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United Way of Westchester and Putnam, 2-1-1, Family Ties of Westchester, and Westchester County work together to recruit new foster parents during Foster Care Month
It’s National Foster Care Month and United Way of Westchester and Putnam, together with Family Ties of Westchester and Westchester County is encouraging residents to take action on behalf of the children in Westchester County’s foster care system.
Mount Vernon foster parent Denise Cleckley-Lillo remembers the moment that she decided to become a foster parent in 2009, shortly after her husband passed away.
“A newborn boy I knew was entering foster care in Westchester and I had a chance to hold him before he was taken away," said Cleckley-Lillo. "Looking into his eyes, I felt compelled to become a foster parent, because I knew that he deserved a second chance.”
Cleckley-Lillo also recalls meeting the two little girls that she recently adopted after caring for them over the past three years.
“They brought with them only a brown paper bag carrying a few clothing items and a coloring book," said Cleckley-Lillo. "My challenge was to help them trust me, to help them feel safe, and to help them accept my love. Each of our lives has been changed for the better.”
The need for foster parents is constant, said Westchester County Executive Robert P. Astorino.
“Every child deserves to have a loving family,” he said. “And it works both ways: foster parents receive as much as they give.”
Currently, the county, through the Department of Social Services, has 200 foster parents, but new foster parents are always needed, particularly those who will provide a home to older children, babies, and sibling groups.
Siblings often have to be split up in foster care since there are not enough homes that can accommodate multiple children, jeopardizing long-lasting relationships.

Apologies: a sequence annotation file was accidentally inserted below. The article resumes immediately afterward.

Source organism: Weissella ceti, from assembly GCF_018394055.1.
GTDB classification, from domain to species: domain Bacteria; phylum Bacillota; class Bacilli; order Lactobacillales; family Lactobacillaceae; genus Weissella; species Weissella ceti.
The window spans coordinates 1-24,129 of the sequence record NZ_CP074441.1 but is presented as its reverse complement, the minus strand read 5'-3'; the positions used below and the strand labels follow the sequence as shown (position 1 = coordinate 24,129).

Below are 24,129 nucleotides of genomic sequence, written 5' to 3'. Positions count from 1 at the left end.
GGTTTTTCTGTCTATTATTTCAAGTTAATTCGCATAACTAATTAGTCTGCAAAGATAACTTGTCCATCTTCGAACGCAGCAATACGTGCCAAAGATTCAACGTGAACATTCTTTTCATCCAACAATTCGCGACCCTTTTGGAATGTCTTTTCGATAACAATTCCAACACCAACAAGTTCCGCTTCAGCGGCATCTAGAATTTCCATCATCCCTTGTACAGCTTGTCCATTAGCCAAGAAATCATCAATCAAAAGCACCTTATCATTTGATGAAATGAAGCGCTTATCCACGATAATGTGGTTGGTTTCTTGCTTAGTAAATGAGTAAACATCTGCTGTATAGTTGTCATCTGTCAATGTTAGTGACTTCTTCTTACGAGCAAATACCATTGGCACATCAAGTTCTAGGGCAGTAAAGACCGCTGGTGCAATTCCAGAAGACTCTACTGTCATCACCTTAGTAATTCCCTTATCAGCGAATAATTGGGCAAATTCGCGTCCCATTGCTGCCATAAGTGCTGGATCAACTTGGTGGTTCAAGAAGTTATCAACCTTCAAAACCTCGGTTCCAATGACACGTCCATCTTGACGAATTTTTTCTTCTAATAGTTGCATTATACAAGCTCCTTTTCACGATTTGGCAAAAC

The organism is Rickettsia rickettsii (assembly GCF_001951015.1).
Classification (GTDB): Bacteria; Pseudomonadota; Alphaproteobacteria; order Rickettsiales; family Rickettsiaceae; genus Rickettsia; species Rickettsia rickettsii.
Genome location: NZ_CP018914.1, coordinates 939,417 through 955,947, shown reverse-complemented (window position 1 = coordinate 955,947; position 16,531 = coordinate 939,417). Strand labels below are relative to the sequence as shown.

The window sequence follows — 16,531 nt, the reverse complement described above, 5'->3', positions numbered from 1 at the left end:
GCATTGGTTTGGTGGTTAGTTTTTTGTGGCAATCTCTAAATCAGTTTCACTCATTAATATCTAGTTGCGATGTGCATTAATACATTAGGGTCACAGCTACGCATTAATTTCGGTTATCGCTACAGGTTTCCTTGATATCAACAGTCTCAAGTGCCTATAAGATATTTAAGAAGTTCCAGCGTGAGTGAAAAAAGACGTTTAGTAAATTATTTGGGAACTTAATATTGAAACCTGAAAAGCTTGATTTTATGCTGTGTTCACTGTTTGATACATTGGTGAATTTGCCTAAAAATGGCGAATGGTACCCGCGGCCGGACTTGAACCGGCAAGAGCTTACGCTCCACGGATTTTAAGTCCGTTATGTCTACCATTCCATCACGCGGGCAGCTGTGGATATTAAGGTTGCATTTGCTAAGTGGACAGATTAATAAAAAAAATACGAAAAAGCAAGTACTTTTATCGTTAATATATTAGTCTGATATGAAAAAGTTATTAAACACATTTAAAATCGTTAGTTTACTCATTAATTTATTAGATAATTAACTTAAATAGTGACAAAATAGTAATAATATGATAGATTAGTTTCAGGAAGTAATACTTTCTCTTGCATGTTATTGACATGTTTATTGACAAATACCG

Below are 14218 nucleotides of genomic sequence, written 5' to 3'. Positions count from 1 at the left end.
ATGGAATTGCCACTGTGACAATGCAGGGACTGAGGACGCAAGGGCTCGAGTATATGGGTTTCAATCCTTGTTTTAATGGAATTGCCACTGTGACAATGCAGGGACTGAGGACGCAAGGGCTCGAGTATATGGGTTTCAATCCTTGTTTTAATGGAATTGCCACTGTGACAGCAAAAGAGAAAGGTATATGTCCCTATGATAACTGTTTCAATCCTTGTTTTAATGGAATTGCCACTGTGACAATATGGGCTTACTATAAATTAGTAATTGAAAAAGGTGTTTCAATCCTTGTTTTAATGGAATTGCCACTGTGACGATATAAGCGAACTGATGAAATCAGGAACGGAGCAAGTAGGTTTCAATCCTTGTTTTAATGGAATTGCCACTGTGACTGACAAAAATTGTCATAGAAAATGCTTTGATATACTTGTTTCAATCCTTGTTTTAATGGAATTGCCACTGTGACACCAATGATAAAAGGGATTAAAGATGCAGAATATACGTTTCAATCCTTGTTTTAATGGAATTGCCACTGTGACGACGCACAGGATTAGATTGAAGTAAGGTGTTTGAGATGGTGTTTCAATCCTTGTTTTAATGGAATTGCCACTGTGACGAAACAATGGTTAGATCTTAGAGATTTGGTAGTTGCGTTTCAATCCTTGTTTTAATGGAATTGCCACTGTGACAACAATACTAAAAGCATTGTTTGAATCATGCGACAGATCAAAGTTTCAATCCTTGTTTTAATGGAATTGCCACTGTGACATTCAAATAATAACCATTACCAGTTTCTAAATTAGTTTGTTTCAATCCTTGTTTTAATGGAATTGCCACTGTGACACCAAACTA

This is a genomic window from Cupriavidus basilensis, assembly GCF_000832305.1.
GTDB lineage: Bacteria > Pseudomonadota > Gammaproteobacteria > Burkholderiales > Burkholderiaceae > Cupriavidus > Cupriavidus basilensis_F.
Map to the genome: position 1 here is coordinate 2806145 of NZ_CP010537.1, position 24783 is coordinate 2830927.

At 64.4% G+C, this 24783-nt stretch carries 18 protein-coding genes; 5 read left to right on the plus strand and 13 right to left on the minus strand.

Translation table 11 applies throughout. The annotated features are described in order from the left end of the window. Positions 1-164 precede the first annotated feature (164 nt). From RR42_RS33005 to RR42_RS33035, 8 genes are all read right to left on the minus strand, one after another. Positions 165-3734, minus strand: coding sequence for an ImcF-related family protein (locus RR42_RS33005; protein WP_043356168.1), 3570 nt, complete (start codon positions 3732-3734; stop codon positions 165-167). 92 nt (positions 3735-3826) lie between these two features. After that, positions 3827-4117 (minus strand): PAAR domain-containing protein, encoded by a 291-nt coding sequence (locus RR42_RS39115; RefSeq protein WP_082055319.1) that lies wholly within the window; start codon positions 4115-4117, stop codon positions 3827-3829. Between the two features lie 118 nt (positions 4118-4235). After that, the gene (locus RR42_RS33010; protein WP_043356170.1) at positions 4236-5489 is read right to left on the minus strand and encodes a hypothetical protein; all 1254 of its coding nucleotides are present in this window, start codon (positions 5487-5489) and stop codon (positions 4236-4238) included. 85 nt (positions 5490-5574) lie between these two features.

There are more than 400,000 children and youth in the foster care system nationwide. Each year, approximately 30,000 young adults – most at age 18 – leave the system without lifelong families and must fend for themselves in a weakened economy.
“It is imperative to get these kids on the right path to a successful future. That starts with a safe, loving home.” said Naomi Adler, CEO and President of United Way of Westchester and Putnam.
“We hope this reminder of Foster Care Month will inspire more people to call United Way’s 2-1-1. Foster parents can be such a positive influence in a struggling child’s life.”
Dr. Jim Bostic, Executive Director of the Nepperhan Community Center in Yonkers, grew up in Westchester County as a foster child and was fortunate to find a forever family in the process.
“My biological mother was a teenager when she gave birth to me and she placed me in the foster care system when I was only 2-weeks-old,” Bostic explains.
He was immediately taken in by a loving family with three of their own children and two other foster children and remained with the family throughout his entire childhood.
Bostic shares that he was treated as if he had been born to them and credits his foster parents with saving his life.
“I don’t know where I would’ve ended up had it not been for them,” says Bostic, a former professional basketball player for the Detroit Pistons. “Their love and support in my foster care experience was the driving force that led me to leave the sports world and go into business caring for children.”
United Way’s 2-1-1 call specialists are available to help prospective parents determine if they have the basic eligibility to become foster parents.
Callers are asked questions that will help make this determination, including: Will the child have a room with a window?
Once initial questions are answered, callers are asked to attend an orientation program facilitated by Family Ties of Westchester, a nonprofit organization offering support services, education, and advocacy to families of children with emotional, behavioral, and psychiatric challenges.
Westchester County Department of Social Services contracts with Family Ties of Westchester to recruit, train, recommend for certification and support people interested in becoming foster and adoptive parents with Westchester County.